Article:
WHEREAS, 5.4 million of the 17 million American youth aged 16 to 24 are without a diploma or a job; and

WHEREAS, the graduation rates in urban high schools are too low (and drop out rates are too high) to enhance a cityís opportunity to provide a competitive workforce and be perceived as a city with a strong economic future; and

WHEREAS, high-skilled, well paying jobs are the key to a successful economy and society, and similarly a skilled and well-trained work force is necessary in attracting and retaining such jobs; and

WHEREAS, even among those who complete high school, many American youth are not prepared for work in a high-skill, technologically advanced economy; and

WHEREAS, the United States needs to educate and train its next generation of workers to participate successfully in a 21st Century economy and needs to retain high-skill, well paying jobs; and

WHEREAS, technology and economic competition are combining in ways that are changing the nature of work and redefining the American workplace, thus the need for higher literacy, numeracy, communication, and interpersonal skills in the workplace has grown over the past decade and will continue to increase in importance during this century; and

WHEREAS, career, technical, and postsecondary education that meet the demands of the current economy are critical to city-based economic development and preparation of a skilled workforce; and

WHEREAS, the integration of academic and technical skills development is equally important in helping students see the relevance of their coursework and prepare them for postsecondary education and careers; and

WHEREAS, the skills needed to be successful in postsecondary education are increasingly the same skills as those required by employers and new evidence indicates that the English and mathematics content skills required of high school students to graduate are also necessary for success in postsecondary education and a high-performance career; and

WHEREAS, as of May 2004, nearly half of all employers reported difficulty in hiring qualified workers in the past year and close to a third believe they will experience difficult in hiring in the years ahead; and

WHEREAS, to create viable curricula with high standards and the appropriate experiences to attain job related skills requires mayors, education leaders and employers to work together in developing opportunities for these experiences and aligning the experiences and curriculum to the needed skills; and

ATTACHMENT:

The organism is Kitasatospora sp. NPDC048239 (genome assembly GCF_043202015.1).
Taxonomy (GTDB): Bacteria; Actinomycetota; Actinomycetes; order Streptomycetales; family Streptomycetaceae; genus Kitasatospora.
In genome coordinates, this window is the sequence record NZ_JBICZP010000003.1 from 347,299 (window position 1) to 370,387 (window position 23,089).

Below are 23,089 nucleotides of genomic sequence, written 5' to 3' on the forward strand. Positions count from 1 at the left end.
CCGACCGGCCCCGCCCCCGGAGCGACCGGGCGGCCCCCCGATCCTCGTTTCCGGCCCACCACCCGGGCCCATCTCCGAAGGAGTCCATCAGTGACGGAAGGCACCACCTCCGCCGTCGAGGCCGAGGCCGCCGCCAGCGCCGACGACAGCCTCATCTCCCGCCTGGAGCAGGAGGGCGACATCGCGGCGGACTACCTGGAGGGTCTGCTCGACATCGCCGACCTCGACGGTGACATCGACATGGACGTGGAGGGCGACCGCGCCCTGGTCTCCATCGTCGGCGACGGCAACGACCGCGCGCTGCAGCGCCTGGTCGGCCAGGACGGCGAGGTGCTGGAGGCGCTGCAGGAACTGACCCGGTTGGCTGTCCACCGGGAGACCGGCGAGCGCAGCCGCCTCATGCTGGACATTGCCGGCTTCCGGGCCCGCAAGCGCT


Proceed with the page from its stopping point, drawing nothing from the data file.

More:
WHEREAS, the labor market rewards those who take four or more occupational focused courses in high school. Many students need to be provided with educational experiences to understand the connection between these courses and their future careers to encourage success in school; and

WHEREAS, students, particularly at-risk and low-income students, too often do not receive information and guidance early enough in school about which courses they should be taking, in which order and the requirements for postsecondary education to adequately prepare them for a path to postsecondary education and careers; and

WHEREAS, we must continue to improve our public school system to meet the growing demands of the global economy as well as prepare our students for graduation from educational institutions with the necessary skills to compete and succeed in the workplace and society; and

WHEREAS, every child needs 21st century skills for success in learning and life and every teacher needs 21st century tools to best prepare children; and

WHEREAS, mayors need to work with public school systems, community colleges, community-based youth and out-of-school time programs, and universities in the redesign of school curriculum and educational experiences for students, and improving teacher-training programs and professional development opportunities so that students and teachers are prepared to learn new skills and teach a relevant 21st century education curriculum; and

WHEREAS, educators, administrators and the business community need to identify the skills to ensure our nationís cities continue to compete successfully in the global economy; and

WHEREAS, job growth and economic prosperity will occur in those cities that have the best educated workforce, our students need to develop modern skills that will lead to success in a wide range of current and future jobs; and

WHEREAS, we need to create models of practice for educators, policymakers, and business leaders,

NOW, THEREFORE, BE IT RESOLVED, The U.S. Conference of Mayors supports and encourages the development and implementation of a framework for 21st century education and promises to take a leadership role in establishing policies, programs and practices in cities to better prepare students to succeed as citizens and workers in the 21st century; and

BE IT FURTHER RESOLVED, that The U.S. Conference of Mayors calls on the federal and state governments to partner with mayors and their local school systems to support programs that encourage the development of curriculum and programs that further enhance opportunities for all students to be success in their future careers through providing educational experiences and content that allows them to achieve high performance skills.

©2005 The U.S. Conference of Mayors
Tom Cochran, Executive Director
1620 Eye Street, NW, Washington, DC 20006
Tel. 202.293.7330 ~ Fax 202.293.2352